WCCA TV NEWS and INFORMATION Round Up: Sept. 17, 2015


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Unemployment Rate Remains at 4.7 Percent in August Colleen.Quinn@state.ma.us

BOSTON, MA – September 17, 2015 -The state’s total unemployment rate remained at 4.7
percent in August, the Executive Office of Labor and Workforce Development announced

The new preliminary job estimates from the Bureau of Labor Statistics indicate
Massachusetts gained 7,200 jobs in August, marking the twelfth consecutive month of
jobs gains. Year to date, Massachusetts has added 56,500 jobs.

Preliminary August estimates show the number of employed residents declined by
20,600 and the number of unemployed residents decreased by 2,500, reducing the labor
force by 23, 100.

Over the year, the state’s seasonally adjusted unemployment rate fell 0.9 percent
from 5.6 percent in August 2014.

The August state unemployment rate remains lower than the national rate of 5.1
percent reported by the Bureau of Labor Statistics.

“Massachusetts continues to add jobs that strengthen our economy, and the
unemployment rate is holding steady, lower than the national average,” Labor and
Workforce Development Secretary Ronald Walker, II said. “We recognize there are
still more than 160,000 people looking for work, and are aligning strategies to
better help them find employment.”

The state’s labor force participation rate – the total number of residents 16 or
older who worked or were unemployed and actively sought work in the last four weeks
– decreased 0.5 of a percentage point to 65.3 over the month. The labor force
participation rate over the year has decreased 0.1 of a percentage point compared to
August 2014.

August 2015 estimates show that 3,424,000 residents were employed and 167,500 were
unemployed. There were 33,200 fewer unemployed persons over the year compared to
August 2014.

The largest private sector percentage job gains over the year were in Professional,
Scientific and Business Services; Construction; and Information.

August 2015 Employment Overview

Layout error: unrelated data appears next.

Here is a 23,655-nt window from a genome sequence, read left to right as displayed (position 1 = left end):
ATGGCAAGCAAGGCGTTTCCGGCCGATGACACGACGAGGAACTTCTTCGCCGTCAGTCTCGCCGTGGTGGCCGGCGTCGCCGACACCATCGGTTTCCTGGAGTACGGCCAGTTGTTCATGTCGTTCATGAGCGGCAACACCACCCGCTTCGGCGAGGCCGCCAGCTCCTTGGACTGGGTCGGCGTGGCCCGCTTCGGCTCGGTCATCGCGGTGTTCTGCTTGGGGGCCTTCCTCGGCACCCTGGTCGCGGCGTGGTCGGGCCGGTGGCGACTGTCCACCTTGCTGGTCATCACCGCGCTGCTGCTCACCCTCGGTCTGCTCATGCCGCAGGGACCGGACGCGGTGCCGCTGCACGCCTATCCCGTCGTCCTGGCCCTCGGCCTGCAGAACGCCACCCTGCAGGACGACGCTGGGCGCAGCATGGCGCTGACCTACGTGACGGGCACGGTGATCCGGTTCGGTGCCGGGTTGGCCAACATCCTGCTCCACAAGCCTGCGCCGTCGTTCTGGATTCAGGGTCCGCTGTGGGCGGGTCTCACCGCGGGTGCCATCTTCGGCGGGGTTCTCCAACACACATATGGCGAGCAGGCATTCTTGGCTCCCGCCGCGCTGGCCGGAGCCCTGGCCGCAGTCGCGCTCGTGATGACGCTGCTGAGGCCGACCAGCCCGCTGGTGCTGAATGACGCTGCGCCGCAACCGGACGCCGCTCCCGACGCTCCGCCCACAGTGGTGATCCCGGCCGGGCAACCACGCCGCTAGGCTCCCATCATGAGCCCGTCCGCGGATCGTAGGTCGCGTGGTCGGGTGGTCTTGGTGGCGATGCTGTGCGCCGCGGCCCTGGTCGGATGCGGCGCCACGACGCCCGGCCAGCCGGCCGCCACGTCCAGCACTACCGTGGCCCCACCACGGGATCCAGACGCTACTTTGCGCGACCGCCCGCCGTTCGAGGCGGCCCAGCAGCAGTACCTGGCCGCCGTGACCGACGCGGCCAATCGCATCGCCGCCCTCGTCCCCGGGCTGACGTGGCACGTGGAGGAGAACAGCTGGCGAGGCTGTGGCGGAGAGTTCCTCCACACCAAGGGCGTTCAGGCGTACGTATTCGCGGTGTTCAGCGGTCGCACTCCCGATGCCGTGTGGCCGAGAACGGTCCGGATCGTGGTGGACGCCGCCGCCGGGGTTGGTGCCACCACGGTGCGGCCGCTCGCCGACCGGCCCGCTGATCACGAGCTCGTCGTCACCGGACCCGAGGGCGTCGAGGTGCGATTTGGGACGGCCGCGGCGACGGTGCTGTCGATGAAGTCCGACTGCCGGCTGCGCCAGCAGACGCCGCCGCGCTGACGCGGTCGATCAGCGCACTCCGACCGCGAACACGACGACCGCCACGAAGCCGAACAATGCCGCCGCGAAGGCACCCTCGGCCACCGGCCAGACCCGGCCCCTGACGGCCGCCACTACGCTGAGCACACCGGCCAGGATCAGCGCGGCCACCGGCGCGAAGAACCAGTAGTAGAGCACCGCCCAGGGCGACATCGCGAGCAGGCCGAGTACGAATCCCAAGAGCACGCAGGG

Leisure and Hospitality added 3,100 (+0.9%) jobs over the month. Over the year,
Leisure and Hospitality added 6,700 (+2.0%) jobs.

Education and Health Services gained 2,300 (+0.3%) jobs over the month. Over the
year, Education and Health Services gained 21,200 (+2.9%) jobs.

Professional, Scientific and Business Services added 2,100 (+0.4%) jobs over the
month. Over the year, Professional, Scientific and Business Services added 23,800
(+4.6%) jobs.

Construction gained 1,500 (+1.1%) jobs over the month. Over the year, Construction
has added 4,800 (+3.7%) jobs.

Financial Activities added 900 (+0.4%) jobs over the month. Over the year, Financial
Activities added 2,700 (+1.3%) jobs.

Information gained 800 (+0.9%) jobs over the month. Over the year, Information added
2,800 (+3.3%) jobs.

Trade, Transportation and Utilities added 600 (+0.1%) jobs over the month. Over the
year, Trade, Transportation and Utilities gained 15,500 (+2.8%) jobs.

Other Services added 300 (+0.2%) jobs over the month. Over the year, Other Services
are up 3,900 (+2.9%) jobs.

Manufacturing lost 2,600 (-1.0%) jobs over the month. Over the year, Manufacturing
lost 400 (-0.2%) jobs.

Government lost 1,800 (-0.4%) jobs over the month. Over the year, Government gained
9,300 (+2.1%) jobs.

Labor Force Overview

The August estimates show 3,424,000 Massachusetts residents were employed and
167,500 were unemployed, for a total labor force of 3,591,500. The unemployment rate
was 4.7 percent. The August labor force decreased by 23,100 from 3,614,600 in July,
as 20,600 fewer residents were employed and 2500 fewer residents were unemployed
over the month. The labor force participation rate, the share of working age
population employed and unemployed, was 65.3, a decrease of 0.5 of a percentage
point over the month. The labor force was 24,400 above the 3,567,100 August 2014
estimate, with 57,600 more residents employed and 33,200 fewer residents unemployed.

The unemployment rate is based on a monthly sample of households. The job estimates
are derived from a monthly sample survey of employers. As a result, the two
statistics may exhibit different monthly trends.

The labor force is the sum of the numbers of employed residents and those